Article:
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LaPorte strike ends as MonoSol union workers vote for new four-year contract

Workers voted to end a nearly month-long strikeat packaging manufacturer MonoSol after receiving a new contract Wednesday, according to a company press release.

They will return to work at the LaPorte plant Jan. 3 and will still receive holiday pay from the company for Christmas and New Year’s.

READ MORE: Striking workers allege forced overtime, discrimination at northern Indiana manufacturing plant

“We are pleased that we have reached an agreement and now begin the process of welcoming our employees back to work,” said MonoSol Vice President Matthew Vander Laan in the release. “We look forward to continuing the employee brainstorming sessions that began this past summer to reset the dialogue, strengthen our relationships and build trust consistent with our shared mission, vision and values.”

Teamsters Local 135, the union representing the almost 200 workers, did not respond to a request for comment in time for publication.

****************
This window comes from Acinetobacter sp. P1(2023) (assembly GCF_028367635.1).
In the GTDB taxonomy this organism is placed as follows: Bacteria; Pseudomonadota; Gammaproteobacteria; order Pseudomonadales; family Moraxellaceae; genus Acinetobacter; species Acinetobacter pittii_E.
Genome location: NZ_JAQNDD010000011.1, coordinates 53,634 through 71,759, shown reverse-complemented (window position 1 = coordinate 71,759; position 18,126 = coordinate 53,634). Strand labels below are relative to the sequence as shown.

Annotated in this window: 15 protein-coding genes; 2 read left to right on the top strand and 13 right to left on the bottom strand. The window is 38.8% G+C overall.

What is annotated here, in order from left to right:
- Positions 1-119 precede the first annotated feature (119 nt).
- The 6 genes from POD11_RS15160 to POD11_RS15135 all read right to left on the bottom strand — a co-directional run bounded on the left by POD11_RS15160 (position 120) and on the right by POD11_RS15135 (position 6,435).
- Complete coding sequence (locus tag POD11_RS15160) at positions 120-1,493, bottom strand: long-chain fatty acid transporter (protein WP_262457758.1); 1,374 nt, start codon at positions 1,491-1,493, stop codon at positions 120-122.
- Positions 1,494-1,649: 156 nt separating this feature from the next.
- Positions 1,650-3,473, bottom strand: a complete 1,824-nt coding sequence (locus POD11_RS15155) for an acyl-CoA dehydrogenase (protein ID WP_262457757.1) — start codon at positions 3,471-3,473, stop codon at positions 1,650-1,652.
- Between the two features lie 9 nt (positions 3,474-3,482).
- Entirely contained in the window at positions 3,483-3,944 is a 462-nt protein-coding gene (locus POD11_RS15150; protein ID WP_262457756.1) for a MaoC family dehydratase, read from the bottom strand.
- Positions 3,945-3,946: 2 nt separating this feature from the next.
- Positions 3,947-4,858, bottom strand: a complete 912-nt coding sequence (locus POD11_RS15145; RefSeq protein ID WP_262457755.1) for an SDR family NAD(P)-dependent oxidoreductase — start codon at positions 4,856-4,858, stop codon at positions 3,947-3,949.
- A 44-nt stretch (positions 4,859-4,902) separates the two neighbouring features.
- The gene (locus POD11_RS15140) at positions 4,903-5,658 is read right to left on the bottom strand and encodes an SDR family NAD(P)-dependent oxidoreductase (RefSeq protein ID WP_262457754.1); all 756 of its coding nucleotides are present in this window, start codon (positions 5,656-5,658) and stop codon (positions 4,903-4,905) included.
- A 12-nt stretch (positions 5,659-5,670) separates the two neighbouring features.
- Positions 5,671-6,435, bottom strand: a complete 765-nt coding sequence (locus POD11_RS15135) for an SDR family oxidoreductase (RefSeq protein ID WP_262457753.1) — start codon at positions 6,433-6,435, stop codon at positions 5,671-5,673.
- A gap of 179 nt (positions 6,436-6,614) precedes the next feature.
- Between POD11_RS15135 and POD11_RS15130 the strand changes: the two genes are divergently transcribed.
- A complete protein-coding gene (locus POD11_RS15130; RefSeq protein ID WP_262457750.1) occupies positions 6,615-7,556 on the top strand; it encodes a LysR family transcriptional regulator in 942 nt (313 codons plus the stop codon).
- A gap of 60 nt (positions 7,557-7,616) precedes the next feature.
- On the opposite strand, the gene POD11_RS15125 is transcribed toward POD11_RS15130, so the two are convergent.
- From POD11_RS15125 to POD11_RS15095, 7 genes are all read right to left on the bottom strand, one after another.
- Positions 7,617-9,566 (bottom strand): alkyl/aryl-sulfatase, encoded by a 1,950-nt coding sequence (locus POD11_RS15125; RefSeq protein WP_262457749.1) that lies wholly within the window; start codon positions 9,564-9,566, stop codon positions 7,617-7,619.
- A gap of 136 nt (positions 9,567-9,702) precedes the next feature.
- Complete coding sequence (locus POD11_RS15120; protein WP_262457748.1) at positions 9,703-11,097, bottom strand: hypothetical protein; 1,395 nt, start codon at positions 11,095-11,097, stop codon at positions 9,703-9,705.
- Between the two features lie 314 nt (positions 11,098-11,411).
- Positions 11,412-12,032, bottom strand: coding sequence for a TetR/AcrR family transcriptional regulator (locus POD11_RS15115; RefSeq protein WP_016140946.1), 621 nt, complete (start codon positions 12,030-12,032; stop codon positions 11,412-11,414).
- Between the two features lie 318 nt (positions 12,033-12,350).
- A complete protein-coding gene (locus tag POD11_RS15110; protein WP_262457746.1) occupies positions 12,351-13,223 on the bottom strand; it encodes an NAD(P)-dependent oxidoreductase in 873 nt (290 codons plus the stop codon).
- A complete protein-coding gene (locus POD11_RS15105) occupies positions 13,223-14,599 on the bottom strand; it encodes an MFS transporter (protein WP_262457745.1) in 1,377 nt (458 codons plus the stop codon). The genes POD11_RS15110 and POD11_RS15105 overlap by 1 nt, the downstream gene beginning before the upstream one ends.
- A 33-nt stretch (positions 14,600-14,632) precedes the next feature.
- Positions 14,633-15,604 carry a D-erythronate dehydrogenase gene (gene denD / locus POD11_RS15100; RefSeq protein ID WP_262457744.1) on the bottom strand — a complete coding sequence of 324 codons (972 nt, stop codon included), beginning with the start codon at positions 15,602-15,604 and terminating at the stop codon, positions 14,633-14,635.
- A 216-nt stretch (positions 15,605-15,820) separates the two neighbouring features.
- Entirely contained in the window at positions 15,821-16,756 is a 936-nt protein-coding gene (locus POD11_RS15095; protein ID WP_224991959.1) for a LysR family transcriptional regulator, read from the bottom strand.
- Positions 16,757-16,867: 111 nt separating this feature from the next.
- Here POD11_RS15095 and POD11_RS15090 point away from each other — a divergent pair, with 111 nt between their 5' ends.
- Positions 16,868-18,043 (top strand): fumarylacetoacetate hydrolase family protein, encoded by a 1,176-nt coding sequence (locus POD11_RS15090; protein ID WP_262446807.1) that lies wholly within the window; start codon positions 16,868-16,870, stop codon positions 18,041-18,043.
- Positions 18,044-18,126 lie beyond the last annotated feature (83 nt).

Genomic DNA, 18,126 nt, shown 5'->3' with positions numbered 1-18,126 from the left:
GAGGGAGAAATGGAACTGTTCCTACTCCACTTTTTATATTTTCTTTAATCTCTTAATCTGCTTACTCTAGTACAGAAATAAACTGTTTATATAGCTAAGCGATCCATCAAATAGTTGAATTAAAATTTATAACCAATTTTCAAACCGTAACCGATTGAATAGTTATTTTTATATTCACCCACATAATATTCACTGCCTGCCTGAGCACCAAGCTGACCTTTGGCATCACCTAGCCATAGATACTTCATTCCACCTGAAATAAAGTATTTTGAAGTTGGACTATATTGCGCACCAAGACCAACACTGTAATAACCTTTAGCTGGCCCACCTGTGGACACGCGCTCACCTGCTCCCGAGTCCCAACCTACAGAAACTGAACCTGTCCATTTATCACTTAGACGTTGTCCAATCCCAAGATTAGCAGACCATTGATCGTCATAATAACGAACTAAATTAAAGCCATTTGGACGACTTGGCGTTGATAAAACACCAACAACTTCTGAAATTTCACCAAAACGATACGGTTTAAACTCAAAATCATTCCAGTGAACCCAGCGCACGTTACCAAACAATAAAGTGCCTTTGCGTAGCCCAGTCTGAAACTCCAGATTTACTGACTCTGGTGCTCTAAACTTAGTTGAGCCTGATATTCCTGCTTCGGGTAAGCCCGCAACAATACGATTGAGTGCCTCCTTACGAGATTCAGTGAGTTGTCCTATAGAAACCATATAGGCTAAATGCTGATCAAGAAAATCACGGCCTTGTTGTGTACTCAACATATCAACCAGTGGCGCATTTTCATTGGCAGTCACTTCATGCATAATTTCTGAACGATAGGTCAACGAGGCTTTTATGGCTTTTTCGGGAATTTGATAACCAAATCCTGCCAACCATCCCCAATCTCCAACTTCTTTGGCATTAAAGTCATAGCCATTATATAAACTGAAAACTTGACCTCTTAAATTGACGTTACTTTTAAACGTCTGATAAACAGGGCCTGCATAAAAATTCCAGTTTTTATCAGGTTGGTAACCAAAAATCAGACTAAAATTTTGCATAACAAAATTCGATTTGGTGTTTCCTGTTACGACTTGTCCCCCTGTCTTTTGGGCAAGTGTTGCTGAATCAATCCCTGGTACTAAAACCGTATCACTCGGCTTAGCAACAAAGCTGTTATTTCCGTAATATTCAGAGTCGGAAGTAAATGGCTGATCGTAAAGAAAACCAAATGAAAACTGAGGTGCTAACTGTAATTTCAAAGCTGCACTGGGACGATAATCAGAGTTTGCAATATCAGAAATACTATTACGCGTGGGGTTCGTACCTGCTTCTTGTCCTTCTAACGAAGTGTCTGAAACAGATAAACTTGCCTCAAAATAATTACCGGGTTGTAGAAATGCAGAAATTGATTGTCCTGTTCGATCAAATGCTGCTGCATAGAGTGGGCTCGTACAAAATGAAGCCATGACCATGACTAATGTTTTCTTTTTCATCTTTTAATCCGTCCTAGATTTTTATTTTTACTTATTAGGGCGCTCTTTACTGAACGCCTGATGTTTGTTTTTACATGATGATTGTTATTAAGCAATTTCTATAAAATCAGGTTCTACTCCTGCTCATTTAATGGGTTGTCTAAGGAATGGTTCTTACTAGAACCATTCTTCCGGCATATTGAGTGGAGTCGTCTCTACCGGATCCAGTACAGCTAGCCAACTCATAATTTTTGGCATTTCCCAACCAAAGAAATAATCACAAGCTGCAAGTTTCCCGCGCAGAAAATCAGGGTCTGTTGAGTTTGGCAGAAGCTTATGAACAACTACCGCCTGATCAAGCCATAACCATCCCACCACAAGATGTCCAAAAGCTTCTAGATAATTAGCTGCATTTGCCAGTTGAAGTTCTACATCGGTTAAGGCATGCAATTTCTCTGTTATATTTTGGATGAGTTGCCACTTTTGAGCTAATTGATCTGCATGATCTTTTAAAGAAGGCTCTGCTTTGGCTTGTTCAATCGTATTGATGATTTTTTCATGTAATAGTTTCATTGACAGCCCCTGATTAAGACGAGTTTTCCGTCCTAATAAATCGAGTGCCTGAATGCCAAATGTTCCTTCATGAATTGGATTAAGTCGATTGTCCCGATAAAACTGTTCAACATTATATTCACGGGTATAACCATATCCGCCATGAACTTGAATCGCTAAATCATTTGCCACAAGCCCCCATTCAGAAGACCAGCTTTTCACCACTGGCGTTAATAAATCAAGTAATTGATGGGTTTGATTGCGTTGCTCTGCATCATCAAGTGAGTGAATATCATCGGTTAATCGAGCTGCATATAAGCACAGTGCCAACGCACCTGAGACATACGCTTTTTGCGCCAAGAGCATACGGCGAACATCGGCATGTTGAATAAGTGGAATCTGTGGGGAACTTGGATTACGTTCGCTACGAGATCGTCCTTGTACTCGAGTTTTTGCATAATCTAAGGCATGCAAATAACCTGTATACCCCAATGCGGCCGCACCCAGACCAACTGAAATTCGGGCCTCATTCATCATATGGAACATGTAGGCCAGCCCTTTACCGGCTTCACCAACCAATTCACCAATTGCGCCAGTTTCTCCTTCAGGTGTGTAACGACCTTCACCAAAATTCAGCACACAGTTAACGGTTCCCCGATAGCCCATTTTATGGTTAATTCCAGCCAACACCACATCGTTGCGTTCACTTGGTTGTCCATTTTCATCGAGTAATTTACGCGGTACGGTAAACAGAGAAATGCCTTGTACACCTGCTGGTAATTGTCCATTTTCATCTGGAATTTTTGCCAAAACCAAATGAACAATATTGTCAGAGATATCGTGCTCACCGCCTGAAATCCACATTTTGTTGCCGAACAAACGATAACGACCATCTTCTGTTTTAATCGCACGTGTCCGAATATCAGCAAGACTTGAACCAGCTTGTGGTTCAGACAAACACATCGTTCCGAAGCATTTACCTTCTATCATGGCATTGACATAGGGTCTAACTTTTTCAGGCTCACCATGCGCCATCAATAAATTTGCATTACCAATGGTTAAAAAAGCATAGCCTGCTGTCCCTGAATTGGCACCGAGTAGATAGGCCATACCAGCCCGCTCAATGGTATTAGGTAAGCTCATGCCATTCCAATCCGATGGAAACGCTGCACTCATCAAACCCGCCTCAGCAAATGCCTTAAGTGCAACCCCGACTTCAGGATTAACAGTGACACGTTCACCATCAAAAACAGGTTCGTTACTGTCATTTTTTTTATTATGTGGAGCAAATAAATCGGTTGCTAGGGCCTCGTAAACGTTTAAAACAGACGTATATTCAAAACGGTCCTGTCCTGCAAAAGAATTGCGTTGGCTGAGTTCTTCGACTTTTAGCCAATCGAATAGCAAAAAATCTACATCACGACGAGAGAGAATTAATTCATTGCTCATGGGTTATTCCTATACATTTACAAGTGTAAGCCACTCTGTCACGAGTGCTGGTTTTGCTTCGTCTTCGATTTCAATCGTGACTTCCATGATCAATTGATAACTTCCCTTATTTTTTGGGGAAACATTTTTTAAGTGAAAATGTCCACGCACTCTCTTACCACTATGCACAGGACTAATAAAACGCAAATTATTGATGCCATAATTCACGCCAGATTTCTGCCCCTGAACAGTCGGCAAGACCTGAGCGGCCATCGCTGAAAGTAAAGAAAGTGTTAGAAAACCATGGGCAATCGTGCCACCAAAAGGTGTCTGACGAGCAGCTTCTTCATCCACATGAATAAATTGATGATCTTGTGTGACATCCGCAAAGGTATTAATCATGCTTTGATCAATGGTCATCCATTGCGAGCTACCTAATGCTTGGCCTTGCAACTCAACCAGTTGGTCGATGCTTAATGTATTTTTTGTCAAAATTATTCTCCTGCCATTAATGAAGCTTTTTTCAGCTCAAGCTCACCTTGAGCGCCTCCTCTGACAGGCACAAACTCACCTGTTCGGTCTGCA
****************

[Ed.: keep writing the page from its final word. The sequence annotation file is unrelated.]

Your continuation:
The union workers said they chose to strike because their contract would allow the company to continue forcing them to work overtime, sometimes up to 60 hours per week. The company has repeatedly denied those allegations, saying most employees take overtime voluntarily.

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Still, the company agreed to guarantee it would not force overtime for two years in a contract they proposed last week. Workers voted that federally-mediated contract down Monday after a snowstorm delayed plans to hold a vote Friday.

READ MORE: MonoSol union workers to vote on new contract, could end weeks-long strike

In the final approved contract, the company extended that guarantee to up to four years “if certain criteria are met,” according to the press release. It’s not clear what those criteria are.

It also guarantees a $6,000 signing bonus, pay raises for third- and fourth-year employees and “financial incentives for attendance and voluntary overtime.”

MonoSol, a subsidiary of Japan-based Kuraray Co., makes water-soluble packaging used for products like Tide Pods.

Local 135 had recently filed a discrimination charge with the Equal Employment Opportunity Commission against MonoSol. They allege supervisors berate and target Black and female workers. The company repeatedly denied that allegation, calling it a tactic to put pressure on negotiations.

It’s not clear what will happen to that charge now.

Contact reporter Adam at or follow him on Twitter at @arayesIPB.

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